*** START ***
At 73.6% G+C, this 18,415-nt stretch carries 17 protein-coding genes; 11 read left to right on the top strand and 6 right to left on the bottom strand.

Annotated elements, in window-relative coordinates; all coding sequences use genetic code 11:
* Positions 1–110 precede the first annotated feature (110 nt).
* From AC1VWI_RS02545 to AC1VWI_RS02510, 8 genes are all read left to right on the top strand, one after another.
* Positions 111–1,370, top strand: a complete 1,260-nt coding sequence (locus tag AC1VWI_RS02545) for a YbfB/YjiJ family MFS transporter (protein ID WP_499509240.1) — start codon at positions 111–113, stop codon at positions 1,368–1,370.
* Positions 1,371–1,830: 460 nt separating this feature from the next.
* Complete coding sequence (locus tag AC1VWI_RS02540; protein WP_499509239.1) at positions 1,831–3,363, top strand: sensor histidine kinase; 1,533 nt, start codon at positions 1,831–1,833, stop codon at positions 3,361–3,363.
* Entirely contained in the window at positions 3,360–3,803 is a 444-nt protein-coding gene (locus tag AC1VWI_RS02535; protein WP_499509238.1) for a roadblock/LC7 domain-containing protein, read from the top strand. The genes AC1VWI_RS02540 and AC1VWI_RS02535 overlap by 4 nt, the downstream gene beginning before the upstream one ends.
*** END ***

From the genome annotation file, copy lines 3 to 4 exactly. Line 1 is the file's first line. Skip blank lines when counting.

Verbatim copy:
* Positions 1–110 precede the first annotated feature (110 nt).
* From AC1VWI_RS02545 to AC1VWI_RS02510, 8 genes are all read left to right on the top strand, one after another.